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Getting support

There are a variety of websites and support groups that can help caregivers like you find information and resources. Here are some that might be right for you:

National Organization for Rare Disorders (NORD)
Genetic and Rare Diseases Information Center (GARD)
Rare Diseases Clinical Research Network
Global Genes
Child Neurology Foundation (CNF)

Navigating Medicaid

When you have a child with a rare disorder like AADC deficiency, healthcare costs can become a concern. Medicaid may be an option for many families.

Find out about your state’s Medicaid coverage.

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No-cost testing can help confirm an AADC deficiency diagnosis

Current guidelines recommend confirming an AADC deficiency diagnosis with genetic testing. PTC Therapeutics is supporting no-cost AADC deficiency testing that can help you and your child’s doctor work toward a potential diagnosis. This simple blood test available for eligible patients includes plasma 3-OMD measurement. High levels of 3-OMD can be a sign of AADC deficiency. If 3-OMD is elevated, additional tests will be done to measure AADC enzyme activity and determine whether there is a mutation in the DDC gene.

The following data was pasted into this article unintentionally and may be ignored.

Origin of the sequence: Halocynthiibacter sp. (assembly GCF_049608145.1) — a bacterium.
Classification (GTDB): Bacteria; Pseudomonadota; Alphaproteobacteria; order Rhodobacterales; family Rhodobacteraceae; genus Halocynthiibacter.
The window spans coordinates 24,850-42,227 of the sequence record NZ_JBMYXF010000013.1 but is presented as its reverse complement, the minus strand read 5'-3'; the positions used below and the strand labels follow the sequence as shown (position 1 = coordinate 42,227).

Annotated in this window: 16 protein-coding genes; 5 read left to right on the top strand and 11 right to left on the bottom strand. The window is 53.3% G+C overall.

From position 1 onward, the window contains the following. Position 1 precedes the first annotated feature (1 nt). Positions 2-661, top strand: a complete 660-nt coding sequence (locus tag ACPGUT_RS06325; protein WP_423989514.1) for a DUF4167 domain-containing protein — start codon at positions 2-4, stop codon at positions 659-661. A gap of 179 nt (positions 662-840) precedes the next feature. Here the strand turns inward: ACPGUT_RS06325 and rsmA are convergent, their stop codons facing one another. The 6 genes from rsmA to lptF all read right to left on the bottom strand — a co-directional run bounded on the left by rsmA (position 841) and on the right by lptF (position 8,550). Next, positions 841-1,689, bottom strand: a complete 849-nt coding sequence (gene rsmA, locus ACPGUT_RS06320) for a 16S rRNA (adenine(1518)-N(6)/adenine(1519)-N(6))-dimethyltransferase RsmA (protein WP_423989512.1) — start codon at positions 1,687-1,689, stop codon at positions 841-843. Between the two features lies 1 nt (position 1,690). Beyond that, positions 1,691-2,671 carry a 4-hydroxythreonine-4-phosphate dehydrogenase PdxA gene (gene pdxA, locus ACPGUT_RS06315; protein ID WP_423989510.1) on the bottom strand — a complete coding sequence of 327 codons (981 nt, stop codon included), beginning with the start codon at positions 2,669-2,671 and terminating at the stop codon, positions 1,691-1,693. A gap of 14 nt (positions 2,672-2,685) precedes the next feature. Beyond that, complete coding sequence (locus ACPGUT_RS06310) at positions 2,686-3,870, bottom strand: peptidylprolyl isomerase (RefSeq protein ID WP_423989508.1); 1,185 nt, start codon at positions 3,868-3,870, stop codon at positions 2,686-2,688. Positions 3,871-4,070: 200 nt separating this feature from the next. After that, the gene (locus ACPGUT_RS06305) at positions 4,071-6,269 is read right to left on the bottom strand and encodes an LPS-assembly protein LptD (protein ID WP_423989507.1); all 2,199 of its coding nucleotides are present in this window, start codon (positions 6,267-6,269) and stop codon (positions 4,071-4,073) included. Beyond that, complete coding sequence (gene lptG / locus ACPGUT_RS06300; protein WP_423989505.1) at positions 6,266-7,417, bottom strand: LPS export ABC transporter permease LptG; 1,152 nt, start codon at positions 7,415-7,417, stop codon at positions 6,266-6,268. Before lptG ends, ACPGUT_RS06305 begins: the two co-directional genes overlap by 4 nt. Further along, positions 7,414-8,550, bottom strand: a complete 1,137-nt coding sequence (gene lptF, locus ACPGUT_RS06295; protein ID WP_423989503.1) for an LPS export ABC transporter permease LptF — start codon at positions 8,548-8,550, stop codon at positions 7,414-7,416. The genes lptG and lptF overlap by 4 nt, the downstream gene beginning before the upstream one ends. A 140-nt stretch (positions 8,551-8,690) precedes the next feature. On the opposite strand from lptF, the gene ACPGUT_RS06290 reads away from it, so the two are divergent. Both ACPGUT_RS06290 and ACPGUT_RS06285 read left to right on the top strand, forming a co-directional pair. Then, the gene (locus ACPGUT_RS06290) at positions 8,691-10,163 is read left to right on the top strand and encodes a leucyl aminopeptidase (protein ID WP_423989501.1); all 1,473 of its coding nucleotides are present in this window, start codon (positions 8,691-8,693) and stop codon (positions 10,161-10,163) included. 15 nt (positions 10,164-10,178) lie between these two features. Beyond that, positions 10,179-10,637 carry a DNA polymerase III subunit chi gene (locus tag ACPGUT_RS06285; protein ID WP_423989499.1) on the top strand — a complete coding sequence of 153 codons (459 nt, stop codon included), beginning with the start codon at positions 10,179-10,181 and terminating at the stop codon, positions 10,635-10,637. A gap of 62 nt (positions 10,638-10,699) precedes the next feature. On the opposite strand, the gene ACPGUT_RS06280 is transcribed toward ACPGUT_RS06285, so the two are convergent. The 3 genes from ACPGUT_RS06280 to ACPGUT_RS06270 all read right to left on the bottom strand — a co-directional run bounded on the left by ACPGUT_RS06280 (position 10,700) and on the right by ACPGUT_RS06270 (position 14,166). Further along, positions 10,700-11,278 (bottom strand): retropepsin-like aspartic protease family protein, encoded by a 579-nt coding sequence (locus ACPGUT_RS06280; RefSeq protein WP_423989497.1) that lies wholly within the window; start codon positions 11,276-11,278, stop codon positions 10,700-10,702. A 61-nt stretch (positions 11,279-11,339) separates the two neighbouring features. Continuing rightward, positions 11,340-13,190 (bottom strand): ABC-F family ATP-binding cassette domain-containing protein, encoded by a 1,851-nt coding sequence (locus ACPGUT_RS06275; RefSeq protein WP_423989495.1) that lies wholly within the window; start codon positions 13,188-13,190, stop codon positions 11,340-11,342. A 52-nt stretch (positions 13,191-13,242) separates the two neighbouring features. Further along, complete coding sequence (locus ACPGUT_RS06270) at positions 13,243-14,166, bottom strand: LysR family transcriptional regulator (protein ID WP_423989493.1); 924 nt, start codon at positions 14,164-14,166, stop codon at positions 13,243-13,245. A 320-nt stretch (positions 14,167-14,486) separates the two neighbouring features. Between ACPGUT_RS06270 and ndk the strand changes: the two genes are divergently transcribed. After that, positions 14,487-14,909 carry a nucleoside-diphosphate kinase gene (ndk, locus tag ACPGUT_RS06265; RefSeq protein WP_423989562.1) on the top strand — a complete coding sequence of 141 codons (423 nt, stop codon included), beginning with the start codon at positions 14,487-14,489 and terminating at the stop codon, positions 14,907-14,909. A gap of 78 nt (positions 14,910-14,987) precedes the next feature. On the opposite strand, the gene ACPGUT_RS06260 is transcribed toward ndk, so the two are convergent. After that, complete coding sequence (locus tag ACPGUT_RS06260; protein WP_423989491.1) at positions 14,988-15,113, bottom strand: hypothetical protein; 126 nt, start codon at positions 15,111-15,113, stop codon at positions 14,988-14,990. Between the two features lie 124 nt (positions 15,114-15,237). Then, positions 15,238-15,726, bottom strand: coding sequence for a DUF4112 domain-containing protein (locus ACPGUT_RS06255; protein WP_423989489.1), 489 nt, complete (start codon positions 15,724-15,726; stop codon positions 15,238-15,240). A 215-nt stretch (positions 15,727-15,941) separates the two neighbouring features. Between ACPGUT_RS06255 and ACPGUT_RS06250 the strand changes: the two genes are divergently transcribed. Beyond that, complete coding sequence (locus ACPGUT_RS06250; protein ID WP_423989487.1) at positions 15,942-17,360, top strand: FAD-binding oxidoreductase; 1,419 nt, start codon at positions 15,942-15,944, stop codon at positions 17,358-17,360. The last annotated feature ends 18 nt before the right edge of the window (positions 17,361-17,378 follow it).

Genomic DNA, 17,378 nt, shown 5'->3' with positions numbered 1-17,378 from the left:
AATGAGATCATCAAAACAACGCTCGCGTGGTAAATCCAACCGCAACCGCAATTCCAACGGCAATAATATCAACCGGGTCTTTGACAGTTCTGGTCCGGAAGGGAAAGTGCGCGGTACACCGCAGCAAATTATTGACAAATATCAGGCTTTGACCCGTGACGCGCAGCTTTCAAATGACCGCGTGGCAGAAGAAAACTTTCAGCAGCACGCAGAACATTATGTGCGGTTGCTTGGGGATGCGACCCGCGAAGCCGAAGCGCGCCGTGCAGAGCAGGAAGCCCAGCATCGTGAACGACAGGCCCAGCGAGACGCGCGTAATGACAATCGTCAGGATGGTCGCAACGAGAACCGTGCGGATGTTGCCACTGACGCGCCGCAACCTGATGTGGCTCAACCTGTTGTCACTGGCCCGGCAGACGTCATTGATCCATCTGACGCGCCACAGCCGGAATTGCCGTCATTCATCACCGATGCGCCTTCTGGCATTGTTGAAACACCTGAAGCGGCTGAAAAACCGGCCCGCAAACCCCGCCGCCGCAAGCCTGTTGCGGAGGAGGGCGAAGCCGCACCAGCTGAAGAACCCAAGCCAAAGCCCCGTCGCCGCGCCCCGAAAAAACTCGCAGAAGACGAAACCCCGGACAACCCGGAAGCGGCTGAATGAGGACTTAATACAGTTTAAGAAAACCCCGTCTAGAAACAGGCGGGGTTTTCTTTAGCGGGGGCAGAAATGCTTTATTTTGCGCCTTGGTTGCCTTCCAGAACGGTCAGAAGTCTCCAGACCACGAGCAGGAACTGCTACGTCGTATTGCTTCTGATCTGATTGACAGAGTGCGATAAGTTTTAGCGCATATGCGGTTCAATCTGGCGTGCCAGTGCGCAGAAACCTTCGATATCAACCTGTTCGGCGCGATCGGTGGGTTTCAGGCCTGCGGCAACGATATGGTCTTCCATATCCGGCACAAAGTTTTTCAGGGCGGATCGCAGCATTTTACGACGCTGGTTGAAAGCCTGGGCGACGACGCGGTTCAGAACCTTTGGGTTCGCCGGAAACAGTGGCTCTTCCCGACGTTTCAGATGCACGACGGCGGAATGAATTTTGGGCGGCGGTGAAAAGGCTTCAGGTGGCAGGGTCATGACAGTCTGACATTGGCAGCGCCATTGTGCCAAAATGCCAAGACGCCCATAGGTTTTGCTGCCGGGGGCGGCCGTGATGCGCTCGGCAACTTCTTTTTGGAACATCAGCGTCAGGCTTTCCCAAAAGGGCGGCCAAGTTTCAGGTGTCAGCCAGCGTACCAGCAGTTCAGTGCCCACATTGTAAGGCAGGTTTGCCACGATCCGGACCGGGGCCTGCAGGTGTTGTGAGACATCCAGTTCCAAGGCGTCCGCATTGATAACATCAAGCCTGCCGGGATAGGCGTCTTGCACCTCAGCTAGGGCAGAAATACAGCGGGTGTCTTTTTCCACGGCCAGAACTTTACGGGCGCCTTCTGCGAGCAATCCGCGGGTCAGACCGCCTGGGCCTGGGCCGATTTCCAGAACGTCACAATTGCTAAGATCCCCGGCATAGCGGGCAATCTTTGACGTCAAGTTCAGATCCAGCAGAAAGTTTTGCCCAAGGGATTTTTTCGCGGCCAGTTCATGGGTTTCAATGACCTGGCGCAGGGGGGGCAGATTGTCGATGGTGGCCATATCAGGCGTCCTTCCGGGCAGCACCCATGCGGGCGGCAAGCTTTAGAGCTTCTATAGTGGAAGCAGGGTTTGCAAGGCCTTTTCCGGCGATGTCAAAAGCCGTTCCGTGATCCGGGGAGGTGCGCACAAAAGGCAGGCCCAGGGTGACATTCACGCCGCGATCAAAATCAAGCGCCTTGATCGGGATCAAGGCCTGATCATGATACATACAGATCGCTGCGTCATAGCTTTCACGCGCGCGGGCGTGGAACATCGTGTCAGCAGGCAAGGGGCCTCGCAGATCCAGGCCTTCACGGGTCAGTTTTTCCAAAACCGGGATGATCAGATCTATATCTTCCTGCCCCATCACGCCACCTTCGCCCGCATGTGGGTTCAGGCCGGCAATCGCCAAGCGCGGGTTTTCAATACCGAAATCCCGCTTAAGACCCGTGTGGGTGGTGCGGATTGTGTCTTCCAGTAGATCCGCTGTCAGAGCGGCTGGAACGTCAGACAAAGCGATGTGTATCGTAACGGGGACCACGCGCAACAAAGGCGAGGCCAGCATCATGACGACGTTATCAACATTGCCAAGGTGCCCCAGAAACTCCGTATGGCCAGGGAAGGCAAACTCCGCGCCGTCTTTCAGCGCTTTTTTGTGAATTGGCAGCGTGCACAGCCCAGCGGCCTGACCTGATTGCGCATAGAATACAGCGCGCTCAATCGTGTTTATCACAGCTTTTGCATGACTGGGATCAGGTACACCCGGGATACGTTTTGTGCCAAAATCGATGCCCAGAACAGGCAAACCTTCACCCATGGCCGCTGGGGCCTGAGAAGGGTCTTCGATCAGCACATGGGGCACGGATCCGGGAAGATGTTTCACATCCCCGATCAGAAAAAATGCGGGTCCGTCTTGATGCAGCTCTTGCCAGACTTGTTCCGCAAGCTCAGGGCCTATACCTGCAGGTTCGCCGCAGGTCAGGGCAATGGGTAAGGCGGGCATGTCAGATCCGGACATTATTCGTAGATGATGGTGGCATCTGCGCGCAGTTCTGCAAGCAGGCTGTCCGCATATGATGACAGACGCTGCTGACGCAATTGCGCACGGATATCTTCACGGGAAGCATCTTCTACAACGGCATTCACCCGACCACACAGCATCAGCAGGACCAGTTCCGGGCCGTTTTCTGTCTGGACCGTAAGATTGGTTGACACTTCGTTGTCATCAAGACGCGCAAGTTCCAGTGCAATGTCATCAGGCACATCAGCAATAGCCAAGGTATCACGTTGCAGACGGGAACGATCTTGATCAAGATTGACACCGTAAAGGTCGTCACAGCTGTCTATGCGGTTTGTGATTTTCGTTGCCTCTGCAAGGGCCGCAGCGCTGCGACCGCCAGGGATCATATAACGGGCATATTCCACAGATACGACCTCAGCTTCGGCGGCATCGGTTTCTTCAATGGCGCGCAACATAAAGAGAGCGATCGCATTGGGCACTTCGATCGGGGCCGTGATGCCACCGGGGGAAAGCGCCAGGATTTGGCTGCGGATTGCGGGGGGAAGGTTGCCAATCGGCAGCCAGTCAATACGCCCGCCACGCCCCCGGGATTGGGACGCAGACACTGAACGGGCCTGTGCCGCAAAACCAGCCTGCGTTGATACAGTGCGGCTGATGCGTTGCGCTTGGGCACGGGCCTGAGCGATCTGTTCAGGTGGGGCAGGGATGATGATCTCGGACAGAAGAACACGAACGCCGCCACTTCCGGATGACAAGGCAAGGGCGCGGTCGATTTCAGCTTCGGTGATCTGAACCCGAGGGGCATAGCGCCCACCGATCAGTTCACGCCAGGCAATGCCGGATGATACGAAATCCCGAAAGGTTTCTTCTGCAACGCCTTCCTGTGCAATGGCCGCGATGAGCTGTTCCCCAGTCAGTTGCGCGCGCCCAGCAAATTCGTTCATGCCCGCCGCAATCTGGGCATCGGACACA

Download a helpful information sheet for your child’s doctor on the Resources page.

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3-OMD=3-O-methyldopa; AADC=aromatic L-amino acid decarboxylase; DDC=dopa decarboxylase.

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